| Egyptian hieroglyph |
| Proto-Semitic |
| Phoenician |
| Etruscan |
| Greek |
| Roman |
The Semitic letter Dâlet probably developed from the logogram for a fish or a door. There are various Egyptian hieroglyphs that might have inspired this. In Semitic, Ancient Greek, and Latin, the letter was pronounced /d/; in the Etruscan alphabet the letter was superfluous, but still maintained (see letter B). Greek letter: Δ (capital) or δ (small) (Delta).
The minuscule (lower-case) form of D consists of a loop and a tall vertical stroke. It developed by gradual variations on the majuscule (capital) form. In handwriting, it was common to start the arc to the left of the vertical stroke, resulting in a serif at the top of the arc. This serif was extended while the rest of the letter was reduced, resulting in an angled stroke and loop. The angled stroke slowly developed into a vertical stroke.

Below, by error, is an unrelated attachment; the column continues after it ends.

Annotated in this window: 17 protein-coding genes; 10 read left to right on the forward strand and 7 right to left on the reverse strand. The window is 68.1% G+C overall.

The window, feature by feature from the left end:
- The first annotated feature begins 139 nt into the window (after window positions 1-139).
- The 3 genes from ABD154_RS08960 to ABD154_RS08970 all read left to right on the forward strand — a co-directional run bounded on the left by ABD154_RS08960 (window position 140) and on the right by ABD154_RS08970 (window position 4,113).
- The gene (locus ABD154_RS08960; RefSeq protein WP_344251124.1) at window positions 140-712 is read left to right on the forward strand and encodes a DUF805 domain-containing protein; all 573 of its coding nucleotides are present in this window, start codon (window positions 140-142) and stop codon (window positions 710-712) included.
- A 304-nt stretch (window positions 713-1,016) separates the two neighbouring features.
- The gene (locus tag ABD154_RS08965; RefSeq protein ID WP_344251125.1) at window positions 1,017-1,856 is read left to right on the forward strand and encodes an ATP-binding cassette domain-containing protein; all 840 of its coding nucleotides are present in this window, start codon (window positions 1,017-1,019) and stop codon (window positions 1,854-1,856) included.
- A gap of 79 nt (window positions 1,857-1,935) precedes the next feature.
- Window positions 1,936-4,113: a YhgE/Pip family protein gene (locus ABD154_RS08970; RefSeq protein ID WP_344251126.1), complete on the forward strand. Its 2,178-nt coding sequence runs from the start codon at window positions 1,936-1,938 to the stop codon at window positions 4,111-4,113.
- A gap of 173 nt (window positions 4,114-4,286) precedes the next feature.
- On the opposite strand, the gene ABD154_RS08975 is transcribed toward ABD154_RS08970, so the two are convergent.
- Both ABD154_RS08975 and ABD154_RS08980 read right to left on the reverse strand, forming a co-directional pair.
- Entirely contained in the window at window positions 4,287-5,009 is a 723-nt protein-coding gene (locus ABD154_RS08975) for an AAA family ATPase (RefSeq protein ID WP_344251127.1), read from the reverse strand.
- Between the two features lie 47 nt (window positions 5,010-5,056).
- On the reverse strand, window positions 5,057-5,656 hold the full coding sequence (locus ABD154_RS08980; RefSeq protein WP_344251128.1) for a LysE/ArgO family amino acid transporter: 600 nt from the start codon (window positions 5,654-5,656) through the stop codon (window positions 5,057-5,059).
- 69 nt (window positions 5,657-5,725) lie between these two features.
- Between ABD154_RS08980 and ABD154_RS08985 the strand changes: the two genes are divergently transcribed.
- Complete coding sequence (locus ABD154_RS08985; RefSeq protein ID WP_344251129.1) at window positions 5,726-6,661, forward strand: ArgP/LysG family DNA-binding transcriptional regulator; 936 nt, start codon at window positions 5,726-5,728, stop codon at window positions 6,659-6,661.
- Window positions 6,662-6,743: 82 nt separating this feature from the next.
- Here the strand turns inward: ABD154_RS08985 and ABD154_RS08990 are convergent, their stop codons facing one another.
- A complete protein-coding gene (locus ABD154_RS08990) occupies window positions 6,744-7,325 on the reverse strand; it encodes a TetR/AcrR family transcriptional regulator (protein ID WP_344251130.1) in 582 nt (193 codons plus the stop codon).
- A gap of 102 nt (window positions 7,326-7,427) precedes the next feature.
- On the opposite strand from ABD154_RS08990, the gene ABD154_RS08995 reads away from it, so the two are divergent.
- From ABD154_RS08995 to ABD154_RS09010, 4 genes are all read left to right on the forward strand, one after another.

The EBCDIC code for capital D is 196 and for lowercase d is 132.
af:D als:D ar:D arc:D ast:D az:D bs:D ca:D cs:D co:D cy:D da:D de:D dv:D et:D el:D es:D eo:D eu:D fa:D fur:D gan:D gd:D gl:D ko:D hr:D io:D ilo:D ik:D is:D it:D he:D ka:D kw:D sw:D ht:D la:D lv:D lb:D lt:D hu:D mzn:D ms:D nah:D ja:D no:D nn:D nrm:D pl:D pt:D crh:D ro:D qu:D se:D scn:D simple:D sk:D sl:D fi:D sv:D tl:D th:D vi:D vo:D wuu:D yo:D zh-yue:D bat-smg:D zh:D